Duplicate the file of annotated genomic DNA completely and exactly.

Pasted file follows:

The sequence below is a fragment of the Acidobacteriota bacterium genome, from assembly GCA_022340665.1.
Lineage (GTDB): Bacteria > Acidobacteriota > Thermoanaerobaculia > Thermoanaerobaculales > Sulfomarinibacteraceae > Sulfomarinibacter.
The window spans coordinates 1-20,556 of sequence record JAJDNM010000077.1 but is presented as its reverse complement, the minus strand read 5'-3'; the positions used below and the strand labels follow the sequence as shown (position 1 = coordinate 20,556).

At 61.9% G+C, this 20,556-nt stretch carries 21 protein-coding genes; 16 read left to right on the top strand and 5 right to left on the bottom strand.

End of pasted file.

The sequence below is a fragment of the Acidobacteriota bacterium genome, from assembly GCA_022340665.1.
Lineage (GTDB): Bacteria > Acidobacteriota > Thermoanaerobaculia > Thermoanaerobaculales > Sulfomarinibacteraceae > Sulfomarinibacter.
The window spans coordinates 1-20,556 of sequence record JAJDNM010000077.1 but is presented as its reverse complement, the minus strand read 5'-3'; the positions used below and the strand labels follow the sequence as shown (position 1 = coordinate 20,556).

At 61.9% G+C, this 20,556-nt stretch carries 21 protein-coding genes; 16 read left to right on the top strand and 5 right to left on the bottom strand.